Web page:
Inches Conversion

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" (a double prime)

(For example, six inches can be symbolised as either 6in or 6").

Unit of:


Wordwide use:

The inch is both an imperial unit and part of the US system of customary units and as such the inch has widely been used in the past. The inch is still a common unit in the US, and is popular in Canada and the UK. Japanese manufacturers such as Sony and T

There are still a few instances where inches are used internationally such as in the field of engineering and construction. Many countries, including the United States, still use inches for measuring dimensions and specifications in building plans, architectural drawings, and engineering designs. This is particularly true in industries that have strong ties to the United States, such as aerospace and automotive manufacturing. In these industries, inches are often used alongside metric measurements to ensure compatibility with American standards.

Another area where inches are still commonly used is in the production of consumer goods. Many products, especially those manufactured in the United States, are designed and produced using inches as the primary unit of measurement. This includes items such as screws, bolts, and other hardware, as well as tools and equipment. While metric measurements are becoming more prevalent in the global market, the use of inches in manufacturing remains significant, particularly in industries that have a long history of using imperial units.


Use of the inch can be traced back as far as the 7th century. The first explicit definition we could find of its length was after 1066 when it was defined as the length of three barleycorns. This was not a satisfactory reference as barleycorn lengths vary naturally. The British Standards Institute defined the inch as 25.4mm in 1930 in the document "Metric Units in Engineering: Going SI". In March 1932 the American Standards Association were asked to rule on whether to adopt the same value (at the time the American inch was 1/.03937 mm which approximated to 25.400051 mm). Because the values were so close, and because Britain has already settled on that value, the ASA adopted this value on March 13, 1933.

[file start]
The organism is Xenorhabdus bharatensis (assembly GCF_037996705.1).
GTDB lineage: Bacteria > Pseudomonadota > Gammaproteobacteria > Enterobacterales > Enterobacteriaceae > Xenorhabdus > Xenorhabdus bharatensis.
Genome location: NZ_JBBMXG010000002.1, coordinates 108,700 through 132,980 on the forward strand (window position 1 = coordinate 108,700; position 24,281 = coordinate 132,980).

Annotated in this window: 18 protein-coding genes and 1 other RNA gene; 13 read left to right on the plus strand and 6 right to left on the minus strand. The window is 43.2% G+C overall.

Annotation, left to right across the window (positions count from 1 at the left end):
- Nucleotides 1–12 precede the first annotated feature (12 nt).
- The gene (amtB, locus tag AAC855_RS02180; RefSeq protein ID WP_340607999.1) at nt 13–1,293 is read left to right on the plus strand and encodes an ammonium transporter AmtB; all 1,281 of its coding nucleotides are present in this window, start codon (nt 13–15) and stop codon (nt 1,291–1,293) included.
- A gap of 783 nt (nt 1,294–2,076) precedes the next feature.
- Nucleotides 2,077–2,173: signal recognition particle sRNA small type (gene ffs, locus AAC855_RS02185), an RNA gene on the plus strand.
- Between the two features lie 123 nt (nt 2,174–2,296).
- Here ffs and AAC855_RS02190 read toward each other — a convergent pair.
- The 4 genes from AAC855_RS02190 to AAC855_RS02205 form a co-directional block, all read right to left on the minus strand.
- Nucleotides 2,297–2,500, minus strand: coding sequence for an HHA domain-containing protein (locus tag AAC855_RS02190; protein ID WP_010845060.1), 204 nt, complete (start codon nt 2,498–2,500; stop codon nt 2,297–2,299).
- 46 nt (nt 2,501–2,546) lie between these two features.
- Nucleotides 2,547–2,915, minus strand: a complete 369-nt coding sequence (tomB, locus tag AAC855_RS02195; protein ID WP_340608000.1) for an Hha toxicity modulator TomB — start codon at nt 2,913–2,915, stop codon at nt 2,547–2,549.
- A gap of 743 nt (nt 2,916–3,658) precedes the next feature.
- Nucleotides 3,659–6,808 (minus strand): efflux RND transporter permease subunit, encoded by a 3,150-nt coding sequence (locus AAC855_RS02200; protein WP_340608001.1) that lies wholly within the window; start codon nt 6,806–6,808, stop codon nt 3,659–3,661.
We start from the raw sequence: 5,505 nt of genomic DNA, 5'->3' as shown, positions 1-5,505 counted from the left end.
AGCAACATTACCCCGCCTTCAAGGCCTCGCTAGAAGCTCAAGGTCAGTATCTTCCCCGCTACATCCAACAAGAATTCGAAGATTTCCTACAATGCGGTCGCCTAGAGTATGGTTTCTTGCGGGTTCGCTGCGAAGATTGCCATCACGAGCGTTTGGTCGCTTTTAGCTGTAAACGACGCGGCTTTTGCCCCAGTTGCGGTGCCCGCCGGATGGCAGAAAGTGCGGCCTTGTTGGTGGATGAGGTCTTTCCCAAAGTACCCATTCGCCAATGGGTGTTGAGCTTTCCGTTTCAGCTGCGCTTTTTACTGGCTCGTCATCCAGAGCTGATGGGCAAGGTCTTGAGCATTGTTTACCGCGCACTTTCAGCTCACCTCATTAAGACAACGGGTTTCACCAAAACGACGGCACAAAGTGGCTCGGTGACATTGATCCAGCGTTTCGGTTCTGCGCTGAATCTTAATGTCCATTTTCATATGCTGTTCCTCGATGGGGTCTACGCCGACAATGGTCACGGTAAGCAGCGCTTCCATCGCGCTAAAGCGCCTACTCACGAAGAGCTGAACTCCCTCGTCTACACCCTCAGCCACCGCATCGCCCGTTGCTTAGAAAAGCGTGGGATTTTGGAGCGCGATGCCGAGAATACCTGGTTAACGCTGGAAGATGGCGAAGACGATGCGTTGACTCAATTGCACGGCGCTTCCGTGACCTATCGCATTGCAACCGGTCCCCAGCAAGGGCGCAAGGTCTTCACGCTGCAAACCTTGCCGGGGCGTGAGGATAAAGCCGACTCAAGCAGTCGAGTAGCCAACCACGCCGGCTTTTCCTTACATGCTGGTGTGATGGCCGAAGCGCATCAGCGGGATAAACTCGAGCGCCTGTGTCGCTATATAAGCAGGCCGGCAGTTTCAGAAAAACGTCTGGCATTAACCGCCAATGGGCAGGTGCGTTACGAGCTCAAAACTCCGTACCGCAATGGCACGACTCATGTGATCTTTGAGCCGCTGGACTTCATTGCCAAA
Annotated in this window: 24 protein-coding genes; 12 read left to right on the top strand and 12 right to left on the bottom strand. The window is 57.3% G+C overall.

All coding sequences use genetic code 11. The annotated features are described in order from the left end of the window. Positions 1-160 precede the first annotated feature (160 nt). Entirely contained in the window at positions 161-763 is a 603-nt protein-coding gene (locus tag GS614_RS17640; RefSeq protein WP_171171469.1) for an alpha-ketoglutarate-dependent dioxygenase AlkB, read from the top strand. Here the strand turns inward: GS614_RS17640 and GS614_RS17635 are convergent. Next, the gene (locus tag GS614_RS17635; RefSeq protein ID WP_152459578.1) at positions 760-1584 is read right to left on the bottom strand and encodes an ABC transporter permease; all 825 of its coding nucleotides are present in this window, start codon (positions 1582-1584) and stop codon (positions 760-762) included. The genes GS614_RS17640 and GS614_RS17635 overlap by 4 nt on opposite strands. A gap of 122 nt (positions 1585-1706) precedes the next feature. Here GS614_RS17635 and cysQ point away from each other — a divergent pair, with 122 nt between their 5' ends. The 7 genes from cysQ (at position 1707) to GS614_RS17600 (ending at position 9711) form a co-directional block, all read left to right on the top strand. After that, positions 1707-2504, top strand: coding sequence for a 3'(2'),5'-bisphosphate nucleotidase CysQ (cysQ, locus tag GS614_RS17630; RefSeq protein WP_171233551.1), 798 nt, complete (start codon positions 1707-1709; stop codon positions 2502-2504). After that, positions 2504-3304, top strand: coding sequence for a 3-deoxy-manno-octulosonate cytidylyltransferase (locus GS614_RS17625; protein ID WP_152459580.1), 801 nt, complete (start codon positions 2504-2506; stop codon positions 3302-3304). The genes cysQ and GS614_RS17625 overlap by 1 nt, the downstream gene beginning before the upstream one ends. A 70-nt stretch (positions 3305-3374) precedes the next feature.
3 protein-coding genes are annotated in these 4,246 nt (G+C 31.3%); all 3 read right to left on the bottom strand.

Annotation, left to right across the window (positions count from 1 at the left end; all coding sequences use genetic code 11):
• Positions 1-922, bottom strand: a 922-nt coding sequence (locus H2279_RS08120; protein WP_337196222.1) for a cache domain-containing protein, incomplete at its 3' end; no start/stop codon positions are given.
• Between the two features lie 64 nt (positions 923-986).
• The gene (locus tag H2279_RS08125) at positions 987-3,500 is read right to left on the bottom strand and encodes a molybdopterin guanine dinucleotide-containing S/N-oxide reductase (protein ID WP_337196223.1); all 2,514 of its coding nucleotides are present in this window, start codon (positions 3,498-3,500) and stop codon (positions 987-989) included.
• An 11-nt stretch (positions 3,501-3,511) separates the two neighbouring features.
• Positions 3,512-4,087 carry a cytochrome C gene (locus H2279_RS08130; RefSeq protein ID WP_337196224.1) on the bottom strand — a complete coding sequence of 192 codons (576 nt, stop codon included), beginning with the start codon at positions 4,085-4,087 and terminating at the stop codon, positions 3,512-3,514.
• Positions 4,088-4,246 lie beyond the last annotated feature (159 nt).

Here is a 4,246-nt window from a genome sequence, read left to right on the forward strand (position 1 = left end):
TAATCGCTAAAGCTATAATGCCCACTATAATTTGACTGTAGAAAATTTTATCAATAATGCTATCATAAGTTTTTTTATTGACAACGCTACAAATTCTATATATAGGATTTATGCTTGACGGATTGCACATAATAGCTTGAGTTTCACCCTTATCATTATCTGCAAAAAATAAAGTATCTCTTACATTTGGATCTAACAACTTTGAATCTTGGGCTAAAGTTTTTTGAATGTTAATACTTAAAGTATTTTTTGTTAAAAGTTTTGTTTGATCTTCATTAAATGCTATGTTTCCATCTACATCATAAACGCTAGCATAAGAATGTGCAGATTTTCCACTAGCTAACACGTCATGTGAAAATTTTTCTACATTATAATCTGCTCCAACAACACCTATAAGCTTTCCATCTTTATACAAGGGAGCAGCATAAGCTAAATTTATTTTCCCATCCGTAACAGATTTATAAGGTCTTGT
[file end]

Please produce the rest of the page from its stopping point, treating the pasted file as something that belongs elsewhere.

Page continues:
The inch is a unit of length commonly used in the United States and other countries that have not adopted the metric system. It is defined as 1/12th of a foot or 2.54 centimeters. The inch is further divided into smaller units, such as the half-inch, quarter-inch, and eighth-inch, which are commonly used in construction and woodworking.


The inch has been used as a unit of measurement in the United Kingdom since at least the seventh century, and in 1066 was defined as being equal to the length of three dried barleycorns placed end-to-end (a definition which survived for several centuries).

In the 12th Century the Scottish inch was defined as being equivalent to the width of an average man's thumb at the base of the nail. Similar units of measurement existed in many areas of what is now modern Europe, with the word for inch in Portuguese, French, Italian, Spanish and numerous other languages being the same or very similar to the word for thumb.

The English word inch derives from the Latin uncia, meaning one-twelfth part (an inch traditionally being 1/12 of a foot).

Even in the twentieth century various definitions of the inch were still applied around the world, although these differed by less than 0.001%. In 1930 the British Standards Institution adopted an inch of exactly 25.4mm, with the American Standards Association doing likewise in 1933, and the first country to legally adopt this definition was Canada in 1951.

In 1959 the United States and British Commonwealth countries signed a treaty agreeing to the standardised 25.4mm definition.

The English word inch is derived from the Latin word uncia, which means “one twelfth” – Because an inch was defined as being one twelfth of a foot. The word inch in other languages is often similar to the word ‘thumb’, as thumb width was a measure used to define an inch – for instance King David 1 of Scotland defined the inch as being “the breadth of the thumb of a middle sized man, measured at the root of the nail’ . In England we can find the definition of an inch as the length of 3 barleycorns in a statue of Edward 2nd in 1324.

Common references:

A United States quarter (25 cent) coin is just under one inch in diameter.

A fully-grown human eyeball is roughly one inch in diameter.

1 foot, 12 inches

1 metre, 39.37008 inches

45 RPM vinyl singles – the popular way to buy music from the 1960s to 1990s – Normally had a diameter of 7 inches. Long players (LPs) normally had a diameter of 12 inches

Rulers normally come marked for 30cm and 12 inches, since 12 inches = 30.048 cm

A can of Coke is 4.83 inches high

Usage context:

The inch is both an imperial unit and part of the US system of customary units and as such the inch has widely been used in the past. The inch is still a common unit in the US, and is popular in Canada and the UK. Japanese manufacturers such as Sony and T